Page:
But I didn’t. It’s been a rough time at Casa Hartness, as we adjust from me being at home to back in a full-time job setting, and it’s taken a toll on my writing. I’m almost back to myself again, which means I should be back to cranking out stories in the next week or so, but it’s important every now and then to realize that not only do we all have every excuse in the book to not write, but we have every reason in the book to write. We write, it’s what we do. And when we don’t, we’re locking away a piece of ourselves.

So take a look at the spoof piece from The Onion. Then turn the intention of it on its head. Don’t let it be a little snarky whine-fest about how you don’t have time to really do anything on your Work in Progress, make it be an anthem that you get to write for twenty minutes every night. Let it inspire you, and write. I’m choosing to use the piece that way, because I have an awesome idea for my next full-length novel, and I need to make time to get cranking on it.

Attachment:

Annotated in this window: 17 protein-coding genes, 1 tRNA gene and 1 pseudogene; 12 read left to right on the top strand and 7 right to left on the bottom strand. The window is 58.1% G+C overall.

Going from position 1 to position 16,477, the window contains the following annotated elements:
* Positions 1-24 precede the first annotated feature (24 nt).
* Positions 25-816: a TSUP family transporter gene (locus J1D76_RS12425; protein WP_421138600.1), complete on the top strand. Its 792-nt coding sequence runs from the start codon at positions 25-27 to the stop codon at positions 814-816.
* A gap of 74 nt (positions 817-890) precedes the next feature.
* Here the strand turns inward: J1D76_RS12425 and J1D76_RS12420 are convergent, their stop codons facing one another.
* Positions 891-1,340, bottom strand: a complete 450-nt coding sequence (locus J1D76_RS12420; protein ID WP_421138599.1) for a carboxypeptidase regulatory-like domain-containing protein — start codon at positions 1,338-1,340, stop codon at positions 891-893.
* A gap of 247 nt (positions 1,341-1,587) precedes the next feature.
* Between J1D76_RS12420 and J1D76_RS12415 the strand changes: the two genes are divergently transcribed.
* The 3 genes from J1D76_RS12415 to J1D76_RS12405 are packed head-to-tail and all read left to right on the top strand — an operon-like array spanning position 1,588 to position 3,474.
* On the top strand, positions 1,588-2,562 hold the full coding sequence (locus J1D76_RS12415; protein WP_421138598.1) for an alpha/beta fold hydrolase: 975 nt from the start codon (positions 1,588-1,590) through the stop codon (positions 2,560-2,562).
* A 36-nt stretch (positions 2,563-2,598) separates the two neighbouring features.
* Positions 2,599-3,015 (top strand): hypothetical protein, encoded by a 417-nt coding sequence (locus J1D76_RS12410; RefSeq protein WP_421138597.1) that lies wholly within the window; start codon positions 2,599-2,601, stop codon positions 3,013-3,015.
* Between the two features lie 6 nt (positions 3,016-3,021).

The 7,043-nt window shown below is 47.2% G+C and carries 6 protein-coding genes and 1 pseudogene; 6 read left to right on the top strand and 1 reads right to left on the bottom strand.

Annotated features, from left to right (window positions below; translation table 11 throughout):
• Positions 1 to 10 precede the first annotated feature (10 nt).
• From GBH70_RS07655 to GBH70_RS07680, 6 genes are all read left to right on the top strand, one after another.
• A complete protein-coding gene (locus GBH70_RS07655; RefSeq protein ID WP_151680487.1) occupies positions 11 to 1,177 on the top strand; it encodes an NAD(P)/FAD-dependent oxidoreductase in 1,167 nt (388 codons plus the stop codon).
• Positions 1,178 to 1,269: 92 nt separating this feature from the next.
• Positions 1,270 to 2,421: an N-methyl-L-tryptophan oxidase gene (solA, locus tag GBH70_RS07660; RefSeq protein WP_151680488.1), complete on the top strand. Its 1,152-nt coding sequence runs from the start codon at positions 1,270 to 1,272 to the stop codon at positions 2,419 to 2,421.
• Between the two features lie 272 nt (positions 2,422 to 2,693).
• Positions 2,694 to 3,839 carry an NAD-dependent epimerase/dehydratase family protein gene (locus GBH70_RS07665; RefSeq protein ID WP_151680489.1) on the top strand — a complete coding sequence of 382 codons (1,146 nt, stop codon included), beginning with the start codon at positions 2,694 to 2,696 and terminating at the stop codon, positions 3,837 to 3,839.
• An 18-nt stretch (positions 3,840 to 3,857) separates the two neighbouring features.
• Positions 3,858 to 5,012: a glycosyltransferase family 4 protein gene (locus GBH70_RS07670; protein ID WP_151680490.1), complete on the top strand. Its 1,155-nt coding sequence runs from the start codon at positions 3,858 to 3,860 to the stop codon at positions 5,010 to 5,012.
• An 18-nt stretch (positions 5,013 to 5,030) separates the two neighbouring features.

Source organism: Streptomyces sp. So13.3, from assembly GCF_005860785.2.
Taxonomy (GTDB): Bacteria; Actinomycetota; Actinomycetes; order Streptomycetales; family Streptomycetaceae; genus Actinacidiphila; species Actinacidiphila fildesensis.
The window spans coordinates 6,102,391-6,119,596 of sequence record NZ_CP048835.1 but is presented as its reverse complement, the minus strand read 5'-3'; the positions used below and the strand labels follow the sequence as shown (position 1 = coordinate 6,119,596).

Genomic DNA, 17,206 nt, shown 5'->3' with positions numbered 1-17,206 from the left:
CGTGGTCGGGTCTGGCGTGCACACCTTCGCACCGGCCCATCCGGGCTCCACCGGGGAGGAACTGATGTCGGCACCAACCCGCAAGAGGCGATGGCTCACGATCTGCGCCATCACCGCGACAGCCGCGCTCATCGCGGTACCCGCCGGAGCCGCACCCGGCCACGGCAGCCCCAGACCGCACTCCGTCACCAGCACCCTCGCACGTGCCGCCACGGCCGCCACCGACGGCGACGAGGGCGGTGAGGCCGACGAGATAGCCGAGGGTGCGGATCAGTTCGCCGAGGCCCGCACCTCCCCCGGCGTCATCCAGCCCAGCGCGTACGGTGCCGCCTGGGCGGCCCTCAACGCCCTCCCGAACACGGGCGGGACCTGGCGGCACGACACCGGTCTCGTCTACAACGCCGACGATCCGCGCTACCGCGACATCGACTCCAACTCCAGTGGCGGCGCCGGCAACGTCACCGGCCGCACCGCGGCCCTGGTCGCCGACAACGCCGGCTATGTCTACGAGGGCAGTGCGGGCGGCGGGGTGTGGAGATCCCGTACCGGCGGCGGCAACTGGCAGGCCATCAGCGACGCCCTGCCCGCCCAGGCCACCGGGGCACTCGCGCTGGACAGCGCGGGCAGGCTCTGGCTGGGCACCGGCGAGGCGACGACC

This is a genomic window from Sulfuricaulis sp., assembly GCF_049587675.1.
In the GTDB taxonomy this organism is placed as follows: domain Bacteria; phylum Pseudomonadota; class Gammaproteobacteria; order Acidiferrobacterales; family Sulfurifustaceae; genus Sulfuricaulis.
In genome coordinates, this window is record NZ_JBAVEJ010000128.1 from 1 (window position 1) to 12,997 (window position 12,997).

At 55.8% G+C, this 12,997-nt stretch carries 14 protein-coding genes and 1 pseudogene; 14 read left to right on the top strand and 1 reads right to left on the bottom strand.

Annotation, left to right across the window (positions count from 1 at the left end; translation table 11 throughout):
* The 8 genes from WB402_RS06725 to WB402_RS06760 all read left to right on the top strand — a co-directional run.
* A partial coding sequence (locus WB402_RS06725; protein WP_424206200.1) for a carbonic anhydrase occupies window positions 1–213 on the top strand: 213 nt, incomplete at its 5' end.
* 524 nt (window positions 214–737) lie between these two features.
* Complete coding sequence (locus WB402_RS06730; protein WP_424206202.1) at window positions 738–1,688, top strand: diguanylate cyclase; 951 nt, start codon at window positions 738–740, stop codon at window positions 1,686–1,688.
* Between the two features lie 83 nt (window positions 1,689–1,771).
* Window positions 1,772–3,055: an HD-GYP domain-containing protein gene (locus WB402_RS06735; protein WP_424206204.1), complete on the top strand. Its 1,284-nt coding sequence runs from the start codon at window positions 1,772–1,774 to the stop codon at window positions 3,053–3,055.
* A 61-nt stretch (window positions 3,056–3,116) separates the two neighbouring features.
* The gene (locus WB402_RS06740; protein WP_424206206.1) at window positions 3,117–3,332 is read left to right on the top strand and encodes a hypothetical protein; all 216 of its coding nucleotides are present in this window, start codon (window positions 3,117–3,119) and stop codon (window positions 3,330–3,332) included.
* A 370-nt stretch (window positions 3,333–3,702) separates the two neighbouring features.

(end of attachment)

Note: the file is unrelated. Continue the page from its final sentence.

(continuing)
See you in a couple of weeks. Unless you’re in Memphis this weekend, in which case I’ll be at the Hilton for MidSouthCon. Come say hi!

Oh, and I’m totally addicted to two new bands – Delta Rae and Alabama Shakes. Brittany from Alabama Shakes has a voice that sounds like sex and pain and chocolate and thunderstorms. All at the same time.


9 comments to On not writing, and poorly quoting, and onions. That last should really be singular. But anyway . . .

  • sagablessed

    Well said. Well said. 🙂

  • John, Grief when your writing life doesn’t pan out the way you want, at the time you want it, is painful. Been there a couple times, done that a couple times. And wrote my way though when I could write again. I seldom remember this (selective forgetfulness) but there was nearly an entire year when I didn’t write anything of any significance at all. Hugs, my friend.

  • I’ll say amen once more to the Alabama Shakes. Such great music. 🙂